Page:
Welcome to the Student Environment Action Collective (SEAC)!

There is plenty of excitement this week in the Environment Department because we have found a space for our community garden! After sneakily building a guerrilla garden on Eastern Avenue and after a long time negotiating with Uni admin we’re ecstatic to see this finally happening! We’re excited to be working with the Centre for English Teaching and the USU Food Coop to bring together domestic and international students by building and maintaining a community garden. This will strengthen our campus community through sustainability education. There are huge opportunities for sustainability education to show people how to work outside of corporate food production. Gardening is also great for mental health. We hope that the space can be used for all sorts of groups to run workshops and hang out.

Examples of student community gardens abound. ANU, Monash, Wollongong and CSU Wagga Wagga all have vibrant garden spaces run by students and for students.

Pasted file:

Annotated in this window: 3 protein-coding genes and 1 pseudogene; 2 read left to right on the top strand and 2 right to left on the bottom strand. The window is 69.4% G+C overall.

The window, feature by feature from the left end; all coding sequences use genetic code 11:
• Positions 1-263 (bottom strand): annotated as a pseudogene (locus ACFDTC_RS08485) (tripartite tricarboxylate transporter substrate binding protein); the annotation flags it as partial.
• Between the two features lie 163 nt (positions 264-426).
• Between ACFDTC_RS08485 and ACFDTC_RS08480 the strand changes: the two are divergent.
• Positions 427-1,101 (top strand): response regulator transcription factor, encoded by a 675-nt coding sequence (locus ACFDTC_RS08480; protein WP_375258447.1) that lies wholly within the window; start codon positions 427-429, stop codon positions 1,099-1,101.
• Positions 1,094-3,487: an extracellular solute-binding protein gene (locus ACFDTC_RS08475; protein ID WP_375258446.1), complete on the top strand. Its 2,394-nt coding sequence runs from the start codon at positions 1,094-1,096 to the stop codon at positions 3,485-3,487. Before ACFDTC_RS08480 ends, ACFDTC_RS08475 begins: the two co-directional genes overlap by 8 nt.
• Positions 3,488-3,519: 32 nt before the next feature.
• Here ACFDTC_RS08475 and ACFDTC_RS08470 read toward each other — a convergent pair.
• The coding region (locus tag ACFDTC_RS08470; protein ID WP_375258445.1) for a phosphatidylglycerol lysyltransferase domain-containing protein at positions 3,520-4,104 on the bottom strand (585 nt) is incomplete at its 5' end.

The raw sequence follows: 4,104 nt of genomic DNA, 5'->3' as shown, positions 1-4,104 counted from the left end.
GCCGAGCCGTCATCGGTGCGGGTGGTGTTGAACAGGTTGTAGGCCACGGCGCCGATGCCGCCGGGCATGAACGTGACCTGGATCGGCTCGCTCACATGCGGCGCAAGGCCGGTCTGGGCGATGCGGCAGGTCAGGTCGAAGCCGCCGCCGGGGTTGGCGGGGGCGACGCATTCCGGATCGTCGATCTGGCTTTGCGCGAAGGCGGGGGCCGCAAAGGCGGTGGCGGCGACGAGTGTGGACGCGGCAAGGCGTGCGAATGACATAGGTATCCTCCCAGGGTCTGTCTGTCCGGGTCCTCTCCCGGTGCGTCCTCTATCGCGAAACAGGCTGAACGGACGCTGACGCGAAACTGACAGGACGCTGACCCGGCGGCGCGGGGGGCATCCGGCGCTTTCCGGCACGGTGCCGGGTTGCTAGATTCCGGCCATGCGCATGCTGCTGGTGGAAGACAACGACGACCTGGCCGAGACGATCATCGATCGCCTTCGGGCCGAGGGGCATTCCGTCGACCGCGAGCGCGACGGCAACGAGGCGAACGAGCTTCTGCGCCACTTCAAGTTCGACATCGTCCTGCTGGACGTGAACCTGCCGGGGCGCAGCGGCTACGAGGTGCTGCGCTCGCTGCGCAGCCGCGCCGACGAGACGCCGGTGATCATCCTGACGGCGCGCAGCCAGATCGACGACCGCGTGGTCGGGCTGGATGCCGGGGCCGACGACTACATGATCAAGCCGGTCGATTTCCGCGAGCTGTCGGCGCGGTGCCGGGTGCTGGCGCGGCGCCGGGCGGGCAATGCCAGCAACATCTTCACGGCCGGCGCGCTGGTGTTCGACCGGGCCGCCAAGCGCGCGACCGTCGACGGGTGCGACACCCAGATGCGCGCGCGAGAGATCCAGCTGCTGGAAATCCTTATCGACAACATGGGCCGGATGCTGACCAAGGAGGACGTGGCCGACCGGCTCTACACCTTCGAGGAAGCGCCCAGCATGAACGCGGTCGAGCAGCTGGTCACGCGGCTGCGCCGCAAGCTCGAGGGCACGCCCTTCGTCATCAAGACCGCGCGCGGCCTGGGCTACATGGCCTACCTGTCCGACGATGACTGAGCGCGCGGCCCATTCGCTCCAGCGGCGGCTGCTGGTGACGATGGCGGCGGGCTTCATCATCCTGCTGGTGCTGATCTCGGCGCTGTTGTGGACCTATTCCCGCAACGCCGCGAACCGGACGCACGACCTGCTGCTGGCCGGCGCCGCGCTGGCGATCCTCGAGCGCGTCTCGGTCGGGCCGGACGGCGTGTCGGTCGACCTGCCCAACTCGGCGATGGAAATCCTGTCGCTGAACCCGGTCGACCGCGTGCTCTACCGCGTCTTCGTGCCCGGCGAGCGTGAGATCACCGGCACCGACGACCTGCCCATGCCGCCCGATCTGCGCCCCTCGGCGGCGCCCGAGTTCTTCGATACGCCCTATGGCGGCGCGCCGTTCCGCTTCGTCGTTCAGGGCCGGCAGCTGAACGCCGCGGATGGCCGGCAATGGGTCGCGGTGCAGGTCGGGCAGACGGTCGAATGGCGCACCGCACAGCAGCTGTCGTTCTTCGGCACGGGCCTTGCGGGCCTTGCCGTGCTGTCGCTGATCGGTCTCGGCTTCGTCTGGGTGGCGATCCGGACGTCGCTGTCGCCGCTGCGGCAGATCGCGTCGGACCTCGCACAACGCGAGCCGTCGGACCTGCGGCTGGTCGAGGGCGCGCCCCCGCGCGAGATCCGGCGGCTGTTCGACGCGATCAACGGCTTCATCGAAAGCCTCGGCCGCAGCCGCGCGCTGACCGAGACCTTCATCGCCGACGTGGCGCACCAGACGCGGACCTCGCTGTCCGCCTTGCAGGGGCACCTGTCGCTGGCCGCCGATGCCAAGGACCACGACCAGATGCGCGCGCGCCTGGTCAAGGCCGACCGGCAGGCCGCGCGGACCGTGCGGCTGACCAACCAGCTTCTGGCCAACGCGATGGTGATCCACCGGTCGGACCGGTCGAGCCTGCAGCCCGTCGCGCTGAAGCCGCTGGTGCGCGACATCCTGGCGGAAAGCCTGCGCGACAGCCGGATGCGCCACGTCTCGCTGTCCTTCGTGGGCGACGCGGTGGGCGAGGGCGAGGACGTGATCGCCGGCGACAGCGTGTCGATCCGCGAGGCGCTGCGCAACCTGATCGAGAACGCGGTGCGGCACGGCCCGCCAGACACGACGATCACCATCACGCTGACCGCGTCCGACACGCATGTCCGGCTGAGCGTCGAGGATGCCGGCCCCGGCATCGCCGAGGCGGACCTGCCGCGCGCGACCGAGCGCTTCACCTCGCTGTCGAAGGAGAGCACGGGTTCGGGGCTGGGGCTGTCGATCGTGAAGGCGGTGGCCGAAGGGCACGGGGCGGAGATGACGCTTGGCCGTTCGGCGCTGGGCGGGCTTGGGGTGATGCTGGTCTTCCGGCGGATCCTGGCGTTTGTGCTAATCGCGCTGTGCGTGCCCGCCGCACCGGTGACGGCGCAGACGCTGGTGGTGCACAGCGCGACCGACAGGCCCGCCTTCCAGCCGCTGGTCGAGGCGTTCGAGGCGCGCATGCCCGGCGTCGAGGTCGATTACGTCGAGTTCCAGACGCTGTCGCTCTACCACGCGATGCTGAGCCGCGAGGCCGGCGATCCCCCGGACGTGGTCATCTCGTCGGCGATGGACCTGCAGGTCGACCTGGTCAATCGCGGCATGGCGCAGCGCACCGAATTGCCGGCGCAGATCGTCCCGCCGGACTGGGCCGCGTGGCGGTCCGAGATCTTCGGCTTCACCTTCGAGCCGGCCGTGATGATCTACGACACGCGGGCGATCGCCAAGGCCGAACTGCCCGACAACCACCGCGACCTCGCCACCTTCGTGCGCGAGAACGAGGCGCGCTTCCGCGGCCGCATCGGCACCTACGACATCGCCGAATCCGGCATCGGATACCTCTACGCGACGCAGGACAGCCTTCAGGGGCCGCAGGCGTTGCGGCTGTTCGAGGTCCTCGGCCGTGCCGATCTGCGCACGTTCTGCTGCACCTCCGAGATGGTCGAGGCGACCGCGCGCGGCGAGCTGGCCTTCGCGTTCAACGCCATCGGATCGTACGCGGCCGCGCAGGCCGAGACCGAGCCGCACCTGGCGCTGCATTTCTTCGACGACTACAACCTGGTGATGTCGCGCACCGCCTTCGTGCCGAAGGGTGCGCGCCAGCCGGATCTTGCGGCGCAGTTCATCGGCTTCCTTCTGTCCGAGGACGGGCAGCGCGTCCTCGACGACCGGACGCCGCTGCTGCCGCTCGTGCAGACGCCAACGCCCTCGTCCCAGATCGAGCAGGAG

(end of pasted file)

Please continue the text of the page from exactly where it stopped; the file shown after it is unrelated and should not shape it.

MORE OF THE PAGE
If you’re keen to help out planning and building the community garden then you should totally get in touch! or come to a SEAC meeting every Wednesday at 12pm on the Sunken Lawns next to Manning. And find us on Facebook or at

SEAC is also planning an awesome trip to Tasmania in the July holidays. This year Students of Sustainability (SOS) will run from the 5th to 9th of July at the University of Tasmania, Launceston Campus. Come hang out with three hundred students fighting for environmental justice! Sounds like a great way to warm up the winter holidays.

The program is looking awesome! Focusing on campaign success stories, practical skills and workshopping current campaigns. Workshop submissions are welcome and due by Friday 17th May. We are also planning to go on a mass roadtrip to the Tarkine forest afterwards with local forest campaigners and the Australian Student Environment Network (ASEN) to help stop the clear-fell destruction of old growth forest in order to mine the area for fossil fuels. We’ll also visit the Florentine and other key sites for the endangered Tasmanian Devil.

Don’t miss out, register now and get your transport sorted. Subsidies are available from both the conference organizer and from the SRC, so don’t miss it because of money issues. The SOS crew is also offering financial help to first-time SOS-goers.